A new diesel motor would definitely be classed as the “best, cost-is-no-object” option. It addresses all of the shortcomings of the gasoline-fueled Atomic Four while providing the ability to purchase a motor with a “drop in replacement” footprint. While there would be a fair amount of effort involved to convert other parts of the boat to accommodate the change in fuel, these upgrades would add value to the vessel and the motor would come with a 5-year warranty. In addition, cruising range of the boat could be almost doubled due to the increased fuel efficiency inherent to diesels compared to vintage (low compression) gasoline motors. The down side is the fact that this would take not one, but two wheelbarrow loads of money to implement and the increase in value of the boat would be nowhere near enough to offset the investment required.

If a used motor with the appropriate footprint could be found, this would have a very positive impact on the diesel option.

Fortunately, such an option exists. A Westerbeke 30B Three motor that had replaced an Atomic Four in a Tartan 34 just happened to be available. While the engine bed will have to be raised, the position of the rails would not need to be modified. With just over 400 hours, this motor was basically just broken in and sported an asking price of less than half that of a new diesel. In the end, the difference between a rebuilt Atomic Four and a “gently used” diesel motor was around $1,000. Looking at the various options this way, who wouldn’t go for a diesel motor for $1,000?

Out With The Old

Starting the Process: Removing the Old Engine

Because this project includes changing the type of fuel used, it is much more extensive than simply replacing the engine. Practically speaking, the entire mechanical space in the boat needs to be modified or adapted to the new power plant.

Before anything can be done, the old engine has to come out in order to make room not only for the new one, but also to gain access to a number of other things that will be replaced or overhauled. One advantage sported by the Alberg 35 is that it has relatively unobstructed engine access. (Note the word, “relatively.”)

Before anything serious can be done, the fuel tank needs to be emptied. This was done by sucking out the contents using a combination of hand pumps and a vacuum tank that you occasionally see used for changing engine oil. Both techniques were effective; the vacuum pump seemed to take a little longer, but required less physical effort than the hand pump. The stock fuel tank in the Alberg 35 holds 23 gallons of gasoline.

It took only a few hours to disconnect the Atomic Four from the boat. Attachments included the throttle cable, choke cable, shift cable, fuel line, the coupling to the prop shaft, a couple of hoses for cooling water, a heavy 12 VDC connection for the starter, a ground (DC return), and a handful of smaller electrical wires for the ignition and instrumentation. In my case, there was also a hard line connecting an oil pressure gauge.

Four bolts connect the Atomic Four to the engine bed. The Alberg 35 did not have any type of shock absorbing mounts. (Which might explain why the engine seemed to run so loud?) Once these were loosened, only gravity was holding the engine in place. To make the lift easier, some of the heavier peripherals, like the alternator and starter, were removed from the engine. Ignition wiring was also removed in order to minimize the chance of it becoming entangled during the lift.

The Atomic Four has a single lifting eye on top of the engine. A small chain hook fits into this nicely. The boom was used as a lifting point and 4:1 block and tackle were used to lift the engine. Step one was to slide the engine forward so it would clear the bridge deck during the lift out of the cabin. The casting has a nice, flat bottom, so the motor is reasonably stable when it is set down onto a surface.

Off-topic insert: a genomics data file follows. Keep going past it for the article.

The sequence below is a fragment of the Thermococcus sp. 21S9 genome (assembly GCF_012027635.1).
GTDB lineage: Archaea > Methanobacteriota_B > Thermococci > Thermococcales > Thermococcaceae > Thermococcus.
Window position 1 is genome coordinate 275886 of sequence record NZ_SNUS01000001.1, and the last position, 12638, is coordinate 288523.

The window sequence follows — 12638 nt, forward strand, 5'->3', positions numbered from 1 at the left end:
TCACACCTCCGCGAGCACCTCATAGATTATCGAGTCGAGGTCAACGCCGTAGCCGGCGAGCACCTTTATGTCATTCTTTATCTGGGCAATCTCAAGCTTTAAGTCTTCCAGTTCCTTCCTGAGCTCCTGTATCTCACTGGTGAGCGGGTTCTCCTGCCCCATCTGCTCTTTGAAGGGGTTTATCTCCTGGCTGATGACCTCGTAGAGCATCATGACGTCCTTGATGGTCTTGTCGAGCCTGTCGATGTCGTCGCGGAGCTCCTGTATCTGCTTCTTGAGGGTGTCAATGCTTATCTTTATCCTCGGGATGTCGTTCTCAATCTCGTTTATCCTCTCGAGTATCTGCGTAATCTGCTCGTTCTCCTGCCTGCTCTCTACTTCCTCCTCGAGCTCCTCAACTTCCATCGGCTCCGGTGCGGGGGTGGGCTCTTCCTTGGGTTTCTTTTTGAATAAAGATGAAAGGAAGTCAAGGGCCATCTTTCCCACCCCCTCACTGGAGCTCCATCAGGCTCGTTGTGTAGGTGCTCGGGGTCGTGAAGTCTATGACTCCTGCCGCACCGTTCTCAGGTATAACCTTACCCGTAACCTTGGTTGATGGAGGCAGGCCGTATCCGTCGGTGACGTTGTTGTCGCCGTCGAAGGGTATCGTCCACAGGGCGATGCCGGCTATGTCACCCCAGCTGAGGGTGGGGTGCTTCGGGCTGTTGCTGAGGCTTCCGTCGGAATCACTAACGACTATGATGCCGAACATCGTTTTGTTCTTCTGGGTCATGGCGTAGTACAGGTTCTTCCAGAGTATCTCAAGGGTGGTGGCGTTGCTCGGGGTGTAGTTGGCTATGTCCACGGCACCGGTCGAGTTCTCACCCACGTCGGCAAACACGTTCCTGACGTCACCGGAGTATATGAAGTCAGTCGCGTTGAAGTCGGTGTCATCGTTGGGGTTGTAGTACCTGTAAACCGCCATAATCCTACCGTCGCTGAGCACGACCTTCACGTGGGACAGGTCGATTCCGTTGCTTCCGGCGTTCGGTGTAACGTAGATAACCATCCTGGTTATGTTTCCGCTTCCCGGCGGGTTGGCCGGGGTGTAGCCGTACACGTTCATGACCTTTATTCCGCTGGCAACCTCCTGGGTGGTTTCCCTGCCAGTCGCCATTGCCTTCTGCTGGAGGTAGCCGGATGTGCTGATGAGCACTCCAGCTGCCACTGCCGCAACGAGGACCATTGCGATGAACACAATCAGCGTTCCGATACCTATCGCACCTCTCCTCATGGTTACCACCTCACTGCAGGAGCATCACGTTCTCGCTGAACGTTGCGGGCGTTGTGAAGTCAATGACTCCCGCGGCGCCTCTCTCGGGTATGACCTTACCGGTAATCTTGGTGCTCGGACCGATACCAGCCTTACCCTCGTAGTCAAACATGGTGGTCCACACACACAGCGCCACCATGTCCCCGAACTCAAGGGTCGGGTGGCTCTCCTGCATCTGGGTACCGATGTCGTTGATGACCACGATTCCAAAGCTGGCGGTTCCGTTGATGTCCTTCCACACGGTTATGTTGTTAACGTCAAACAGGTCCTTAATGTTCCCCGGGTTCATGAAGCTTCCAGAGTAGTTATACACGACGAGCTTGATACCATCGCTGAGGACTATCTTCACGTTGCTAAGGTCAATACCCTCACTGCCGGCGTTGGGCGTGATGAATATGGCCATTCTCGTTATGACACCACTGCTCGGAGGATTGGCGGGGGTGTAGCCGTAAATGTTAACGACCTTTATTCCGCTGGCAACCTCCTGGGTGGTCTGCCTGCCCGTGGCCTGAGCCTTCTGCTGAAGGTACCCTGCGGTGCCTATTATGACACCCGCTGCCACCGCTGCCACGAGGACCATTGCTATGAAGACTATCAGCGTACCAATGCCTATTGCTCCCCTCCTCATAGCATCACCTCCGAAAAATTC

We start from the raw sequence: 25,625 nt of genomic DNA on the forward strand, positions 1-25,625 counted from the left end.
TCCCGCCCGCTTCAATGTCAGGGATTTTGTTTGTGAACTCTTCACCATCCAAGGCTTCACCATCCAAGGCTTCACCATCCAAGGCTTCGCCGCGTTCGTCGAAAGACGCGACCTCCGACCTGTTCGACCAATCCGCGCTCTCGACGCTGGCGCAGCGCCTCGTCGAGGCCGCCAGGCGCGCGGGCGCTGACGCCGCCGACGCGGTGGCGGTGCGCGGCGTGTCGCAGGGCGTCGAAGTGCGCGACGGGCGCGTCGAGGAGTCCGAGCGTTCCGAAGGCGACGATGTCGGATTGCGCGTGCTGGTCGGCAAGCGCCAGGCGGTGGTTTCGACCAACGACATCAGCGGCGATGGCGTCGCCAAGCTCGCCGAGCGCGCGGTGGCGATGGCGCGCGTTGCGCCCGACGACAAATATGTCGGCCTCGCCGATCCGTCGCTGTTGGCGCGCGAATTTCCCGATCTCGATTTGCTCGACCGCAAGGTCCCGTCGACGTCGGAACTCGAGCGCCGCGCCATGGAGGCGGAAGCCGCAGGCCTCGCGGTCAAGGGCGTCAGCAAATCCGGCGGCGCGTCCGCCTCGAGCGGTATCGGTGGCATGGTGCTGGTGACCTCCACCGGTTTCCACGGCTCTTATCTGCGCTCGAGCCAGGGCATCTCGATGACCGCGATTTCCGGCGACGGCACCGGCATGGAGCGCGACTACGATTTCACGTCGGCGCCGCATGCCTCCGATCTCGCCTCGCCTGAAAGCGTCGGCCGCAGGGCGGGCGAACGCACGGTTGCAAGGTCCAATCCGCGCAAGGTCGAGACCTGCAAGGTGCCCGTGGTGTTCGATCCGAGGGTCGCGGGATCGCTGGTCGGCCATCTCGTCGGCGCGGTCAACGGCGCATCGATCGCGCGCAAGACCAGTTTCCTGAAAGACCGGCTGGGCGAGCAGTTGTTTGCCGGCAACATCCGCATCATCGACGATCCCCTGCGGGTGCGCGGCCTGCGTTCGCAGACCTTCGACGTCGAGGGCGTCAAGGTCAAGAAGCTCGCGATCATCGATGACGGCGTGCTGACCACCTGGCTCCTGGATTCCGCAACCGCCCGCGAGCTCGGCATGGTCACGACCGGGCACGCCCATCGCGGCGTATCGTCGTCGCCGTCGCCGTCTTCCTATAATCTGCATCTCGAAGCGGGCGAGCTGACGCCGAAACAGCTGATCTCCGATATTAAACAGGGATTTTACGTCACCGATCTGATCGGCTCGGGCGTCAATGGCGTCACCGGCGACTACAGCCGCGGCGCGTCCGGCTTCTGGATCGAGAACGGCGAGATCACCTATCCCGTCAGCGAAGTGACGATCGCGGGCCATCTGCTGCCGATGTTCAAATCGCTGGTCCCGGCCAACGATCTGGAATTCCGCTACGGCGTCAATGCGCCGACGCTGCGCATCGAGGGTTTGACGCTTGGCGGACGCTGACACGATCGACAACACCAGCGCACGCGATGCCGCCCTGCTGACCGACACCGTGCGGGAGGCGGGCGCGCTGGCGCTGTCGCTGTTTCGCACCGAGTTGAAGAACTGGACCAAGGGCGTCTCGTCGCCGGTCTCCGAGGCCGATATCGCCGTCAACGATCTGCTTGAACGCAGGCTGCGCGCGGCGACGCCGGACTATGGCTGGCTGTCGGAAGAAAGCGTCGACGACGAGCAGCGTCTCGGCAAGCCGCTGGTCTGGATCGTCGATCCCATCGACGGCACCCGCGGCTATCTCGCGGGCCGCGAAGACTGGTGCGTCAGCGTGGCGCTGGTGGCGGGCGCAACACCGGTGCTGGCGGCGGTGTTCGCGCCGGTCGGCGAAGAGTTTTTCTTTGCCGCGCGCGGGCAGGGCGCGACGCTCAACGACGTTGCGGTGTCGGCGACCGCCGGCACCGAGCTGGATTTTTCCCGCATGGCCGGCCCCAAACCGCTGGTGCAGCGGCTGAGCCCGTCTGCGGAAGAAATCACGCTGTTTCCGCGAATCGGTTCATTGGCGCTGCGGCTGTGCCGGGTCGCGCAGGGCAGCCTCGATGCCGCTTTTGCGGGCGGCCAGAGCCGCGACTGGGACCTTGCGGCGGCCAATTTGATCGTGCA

We did our lift in three stages. We first lifted the motor to the height of the countertops in the galley and then rested it on a sturdy board while we adjusted the bock and tackle to make sure we had enough height to be able to get it over the sill of the companionway. The second phase of the lift then put us through the companionway where we pushed the load out onto the bridge deck. The third part of the lift then moved the engine from the bridge deck to the cockpit sole.

With the engine secured in the cockpit, we moved the boat to the slip used by the travel lift (the dock is much sturdier there) and then used the boom as a derrick to pick up the motor and set it into a pre-made cradle on a small pallet for transport home. After that, it was fairly easy to slide the pallet to the back of my van where four of us lifted the engine into the vehicle.

What proved to be much more difficult to remove was the fuel tank. While the hold-downs for the tank were straightforward to loosen and remove, the fittings for the fuel pickup, vent line, and especially the fill pipe, were nearly impossible to remove. The fill pipe turned out to be a solid bronze nipple connecting the deck fill plate to the top of the Monel tank. After failing to loosen this fitting, a sawz-all was eventually employed to convince it to separate. In the end, the nipple had to be cut free of the threads on the tank. Alas, even with the fittings removed, the tank did not fit through the cockpit locker opening, so some additional surgery was required to remove a lip in the opening through which we could then easily pass the tank. The good news is that the lip is easily glassed back in and will not result in cosmetic damage to the exterior of the boat.

Preparing For The New Motor

With the engine and tank removed, it’s time to begin prepping the space. With at least 25 years of grime in places, the mechanical space needed a good cleaning. With the boat back in her slip where shore power was available, the water heater was fired up and we used multiple loads of hot water and some dish soap to break down the grease and oil in the engine compartment. After scrubbing the worst of the dirt away, some time was spent cleaning up the wiring in the compartment.

A problem with the existing shaft coupling was that one of the Allen screws holding the coupler to the shaft had sheared off half way down in its socket. A good portion of an afternoon was spent drilling out the old set screw so that the coupler could be removed from the shaft. A couple of hose clamps were put on the shaft to prevent it from sliding out. Fortunately, the prop shaft cannot slide out completely, but it can shift enough to jam the rudder and prevent the boat from being steered.